Taxing Lessons Case Summaries

Case — Royalties – Expense or Capitalize?

THE QUESTION Should royalties paid under licensing agreements for the use of trademarks be capitalized or currently deducted? THE DISPUTE Taxpayer Says: Royalty payments are ordinary and necessary business marketing expenses and should be currently deductible. Internal Revenue Service Says: The payments are indirect licensing costs related to production of property and should be allocated to ending inventory. THE LAW…

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Taxing Lessons Case Summaries

Case — Taxability of Legal Settlement

THE QUESTION Are settlement proceeds received as a result of false imprisonment taxable? THE DISPUTE Taxpayer Says: The settlement proceeds arose from a claim based on tort rights. In addition, physical restraint and detention constitute a physical injury. The proceeds qualify for exclusion and are not taxable. Internal Revenue Service Says: The settlement was for nonphysical injuries, and should be…

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Taxing Lessons Case Summaries

Case — Medical Expense Deduction for In Vitro Fertilization

THE QUESTION Are in vitro fertilization expenses that are incurred voluntarily a deductible medical expense? THE DISPUTE Taxpayer Says: Expenses paid for sperm and egg donation and surrogate mothers are deductible. Internal Revenue Service Says: The expenses were not incurred for medical reasons and cannot be deducted. THE LAW From Internal Revenue Code Section 213(a): Allows for the deduction of…

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Taxing Lessons Case Summaries

Case — Theft Loss

THE QUESTION Can a taxpayer claim a theft loss when a building contractor finishes a home but fails to follow contract specifications during the construction? THE DISPUTE Taxpayer Says:  Although the house was completed, a theft loss deduction is allowable because the contractor committed fraud by taking money for the construction while intending to ignore contract specifications. Internal Revenue Service Says: This…

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Taxing Lessons Case Summaries

Case — Penalty Abatement due to Reliance on Professional Advice

THE QUESTION Does reliance on a professional tax return preparer allow a taxpayer to avoid a penalty for errors involving depreciation deductions? THE DISPUTE Taxpayer Says: Ordinary business care and prudence were exercised in the reliance on a professional preparer to properly compute depreciation, and the reasonable cause exception to the penalty applies. Internal Revenue Service Says: The penalty was…

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Taxing Lessons Case Summaries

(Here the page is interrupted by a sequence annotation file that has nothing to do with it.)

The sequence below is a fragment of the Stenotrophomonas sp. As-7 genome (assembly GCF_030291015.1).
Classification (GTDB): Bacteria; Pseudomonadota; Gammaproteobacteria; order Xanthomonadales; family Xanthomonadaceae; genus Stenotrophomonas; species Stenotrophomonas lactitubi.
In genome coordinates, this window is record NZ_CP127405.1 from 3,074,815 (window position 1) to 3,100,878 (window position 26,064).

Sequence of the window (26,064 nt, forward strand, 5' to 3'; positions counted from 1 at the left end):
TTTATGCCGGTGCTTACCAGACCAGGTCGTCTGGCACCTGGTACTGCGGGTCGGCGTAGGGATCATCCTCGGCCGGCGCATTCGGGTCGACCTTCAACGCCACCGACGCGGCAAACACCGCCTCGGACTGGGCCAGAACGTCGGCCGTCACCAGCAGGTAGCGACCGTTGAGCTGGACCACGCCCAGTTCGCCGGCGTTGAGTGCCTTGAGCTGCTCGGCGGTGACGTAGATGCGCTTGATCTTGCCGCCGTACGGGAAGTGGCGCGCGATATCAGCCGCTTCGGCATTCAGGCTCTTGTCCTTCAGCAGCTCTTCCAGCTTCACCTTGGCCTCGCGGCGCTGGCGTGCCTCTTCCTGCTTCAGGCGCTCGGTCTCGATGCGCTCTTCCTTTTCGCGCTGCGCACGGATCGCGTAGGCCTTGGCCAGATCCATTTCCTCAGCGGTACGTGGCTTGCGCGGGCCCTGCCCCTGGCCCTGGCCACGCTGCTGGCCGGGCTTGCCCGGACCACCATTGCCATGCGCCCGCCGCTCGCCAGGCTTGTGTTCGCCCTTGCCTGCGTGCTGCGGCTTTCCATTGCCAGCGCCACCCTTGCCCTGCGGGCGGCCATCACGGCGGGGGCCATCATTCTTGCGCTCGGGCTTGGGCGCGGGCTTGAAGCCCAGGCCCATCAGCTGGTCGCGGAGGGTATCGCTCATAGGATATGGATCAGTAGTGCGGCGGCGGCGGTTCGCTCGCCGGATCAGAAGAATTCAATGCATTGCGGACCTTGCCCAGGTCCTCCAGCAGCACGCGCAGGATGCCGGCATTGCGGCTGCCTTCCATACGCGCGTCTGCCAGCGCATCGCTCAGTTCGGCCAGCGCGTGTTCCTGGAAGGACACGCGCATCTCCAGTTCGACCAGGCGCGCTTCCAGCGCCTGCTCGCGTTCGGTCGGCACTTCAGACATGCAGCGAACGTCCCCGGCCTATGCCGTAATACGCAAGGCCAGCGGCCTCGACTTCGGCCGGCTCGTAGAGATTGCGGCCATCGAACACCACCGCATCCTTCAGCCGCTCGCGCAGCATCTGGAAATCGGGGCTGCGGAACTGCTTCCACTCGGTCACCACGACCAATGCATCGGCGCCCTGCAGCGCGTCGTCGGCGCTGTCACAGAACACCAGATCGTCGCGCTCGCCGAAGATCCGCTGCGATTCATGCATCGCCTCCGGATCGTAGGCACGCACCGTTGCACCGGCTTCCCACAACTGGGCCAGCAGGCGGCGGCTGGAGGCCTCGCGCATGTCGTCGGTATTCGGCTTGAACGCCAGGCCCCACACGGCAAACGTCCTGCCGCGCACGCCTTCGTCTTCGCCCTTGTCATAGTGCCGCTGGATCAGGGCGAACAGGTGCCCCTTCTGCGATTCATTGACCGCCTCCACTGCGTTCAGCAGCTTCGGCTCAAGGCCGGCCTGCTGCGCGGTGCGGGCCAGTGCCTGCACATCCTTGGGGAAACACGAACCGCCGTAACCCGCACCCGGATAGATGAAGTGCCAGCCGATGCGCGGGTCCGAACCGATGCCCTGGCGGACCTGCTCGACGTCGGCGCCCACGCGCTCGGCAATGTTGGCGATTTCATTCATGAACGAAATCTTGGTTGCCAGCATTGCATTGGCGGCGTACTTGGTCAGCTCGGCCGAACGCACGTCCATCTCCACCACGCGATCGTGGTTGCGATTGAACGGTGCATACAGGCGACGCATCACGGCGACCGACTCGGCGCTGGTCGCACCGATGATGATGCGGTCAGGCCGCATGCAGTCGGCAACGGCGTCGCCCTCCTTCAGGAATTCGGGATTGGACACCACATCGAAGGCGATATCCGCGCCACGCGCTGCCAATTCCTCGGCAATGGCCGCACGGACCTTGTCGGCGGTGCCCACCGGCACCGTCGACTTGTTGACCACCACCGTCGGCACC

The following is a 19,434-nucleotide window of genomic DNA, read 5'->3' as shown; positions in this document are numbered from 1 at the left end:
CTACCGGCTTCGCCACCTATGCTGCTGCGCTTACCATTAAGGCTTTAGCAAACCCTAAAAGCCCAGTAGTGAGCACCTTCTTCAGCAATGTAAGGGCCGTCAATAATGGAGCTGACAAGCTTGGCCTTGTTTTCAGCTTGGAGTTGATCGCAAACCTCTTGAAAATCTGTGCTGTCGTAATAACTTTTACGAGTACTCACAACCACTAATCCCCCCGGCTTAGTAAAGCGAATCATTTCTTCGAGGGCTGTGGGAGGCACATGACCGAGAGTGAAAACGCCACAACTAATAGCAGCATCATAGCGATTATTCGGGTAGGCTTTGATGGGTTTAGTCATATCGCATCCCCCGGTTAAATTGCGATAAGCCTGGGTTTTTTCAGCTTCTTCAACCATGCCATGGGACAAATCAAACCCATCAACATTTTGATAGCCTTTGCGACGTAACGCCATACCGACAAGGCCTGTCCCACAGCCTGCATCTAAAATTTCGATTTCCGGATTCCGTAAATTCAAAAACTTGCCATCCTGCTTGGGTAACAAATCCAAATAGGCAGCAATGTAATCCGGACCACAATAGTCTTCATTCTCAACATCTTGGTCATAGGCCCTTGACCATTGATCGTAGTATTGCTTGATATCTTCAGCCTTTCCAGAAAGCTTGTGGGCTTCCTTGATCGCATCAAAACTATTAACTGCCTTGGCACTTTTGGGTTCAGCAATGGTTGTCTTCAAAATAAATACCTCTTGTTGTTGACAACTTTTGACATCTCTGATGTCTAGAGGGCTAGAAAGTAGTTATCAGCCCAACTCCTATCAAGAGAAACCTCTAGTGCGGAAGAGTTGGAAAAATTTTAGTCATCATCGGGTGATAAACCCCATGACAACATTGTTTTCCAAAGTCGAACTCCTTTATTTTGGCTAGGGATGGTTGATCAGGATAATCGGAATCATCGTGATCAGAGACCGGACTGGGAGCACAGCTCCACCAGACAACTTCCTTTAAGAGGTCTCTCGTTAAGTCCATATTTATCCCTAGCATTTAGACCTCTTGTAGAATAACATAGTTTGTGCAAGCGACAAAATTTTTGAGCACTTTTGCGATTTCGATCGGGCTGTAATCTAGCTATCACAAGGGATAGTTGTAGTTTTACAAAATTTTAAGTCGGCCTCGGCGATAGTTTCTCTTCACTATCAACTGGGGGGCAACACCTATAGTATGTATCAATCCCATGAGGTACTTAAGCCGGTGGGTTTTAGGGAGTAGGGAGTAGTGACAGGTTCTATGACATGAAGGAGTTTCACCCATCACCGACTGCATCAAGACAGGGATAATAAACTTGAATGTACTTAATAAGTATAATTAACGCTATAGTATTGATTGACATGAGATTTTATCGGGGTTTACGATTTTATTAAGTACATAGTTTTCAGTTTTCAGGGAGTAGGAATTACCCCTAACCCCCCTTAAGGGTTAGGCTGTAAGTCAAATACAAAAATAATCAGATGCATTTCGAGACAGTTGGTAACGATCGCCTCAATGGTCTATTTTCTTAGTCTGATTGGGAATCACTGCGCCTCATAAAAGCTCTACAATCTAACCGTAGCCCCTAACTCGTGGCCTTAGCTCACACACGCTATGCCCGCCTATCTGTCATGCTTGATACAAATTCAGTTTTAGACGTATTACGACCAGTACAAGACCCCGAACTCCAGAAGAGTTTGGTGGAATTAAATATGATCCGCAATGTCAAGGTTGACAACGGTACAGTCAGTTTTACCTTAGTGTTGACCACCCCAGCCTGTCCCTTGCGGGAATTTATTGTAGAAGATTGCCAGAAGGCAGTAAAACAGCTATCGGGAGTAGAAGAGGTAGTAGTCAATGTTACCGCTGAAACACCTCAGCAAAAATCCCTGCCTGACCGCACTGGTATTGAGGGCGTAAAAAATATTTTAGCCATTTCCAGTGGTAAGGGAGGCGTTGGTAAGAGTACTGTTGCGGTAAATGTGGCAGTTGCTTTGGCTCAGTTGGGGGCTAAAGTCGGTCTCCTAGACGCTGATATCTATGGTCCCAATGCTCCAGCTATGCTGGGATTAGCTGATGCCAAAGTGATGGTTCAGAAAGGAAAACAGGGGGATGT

Case — Deductibility of Legal Settlements and Fees

THE QUESTION Are legal settlements and fees currently deductible or should they be capitalized? THE DISPUTE Taxpayer Says: The settlement payments and legal fees are ordinary and necessary business expenses and are currently deductible. Internal Revenue Service Says: The settlements and fees were related to transfers of asset title and must be capitalized, not currently deducted. THE LAW From Internal…

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Taxing Lessons Case Summaries

Case — Medical Expense Exception to Early Withdrawal Tax

THE QUESTION Do funds taken from a qualified retirement plan to repay a prior year medical loan qualify for an exception to the early withdrawal tax? THE DISPUTE Taxpayer Says: The 2004 early withdrawal was used to reduce a loan taken out in 2003 for medical expenses. The loan repayment should be considered a payment of medical expenses in 2004,…

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Taxing Lessons Case Summaries

Case — Reasonable Compensation

THE QUESTION Is salary paid to a company’s sole officer/shareholder actually a distribution of profits (a nondeductible dividend) instead of compensation? THE DISPUTE Taxpayer Says:  $509,000 paid to officer/shareholder ($500,000 bonus plus $9,000 executive salary) is reasonable compensation. Internal Revenue Service Says: $100,000 of amount paid is reasonable compensation; the balance of $409,000 is a dividend. THE LAW From Internal Revenue Code…

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Taxing Lessons Case Summaries

Case — Deductibility of Investor Expenses

THE QUESTION Can an investor deduct expenses related to a training and instruction course? THE DISPUTE Taxpayer Says: The course was necessary to improve trading skills and is deductible as ordinary and necessary expenses paid for the production or collection of income. Internal Revenue Service Says: The course is a convention, seminar, or similar meeting, and is not deductible. THE…

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Taxing Lessons Case Summaries

Case — Economic Substance and Attribution of Trust Income

THE QUESTION Is income from property transferred to a trust taxable to the trust or the trust’s manager? THE DISPUTE Taxpayer Says: Assets were sold to the trust and the income is attributable to the trust. Internal Revenue Service Says: The trust is a sham and should be disregarded. THE LAW From Gregory v. Helvering, 293 U.S. 465, 469 (1935):…

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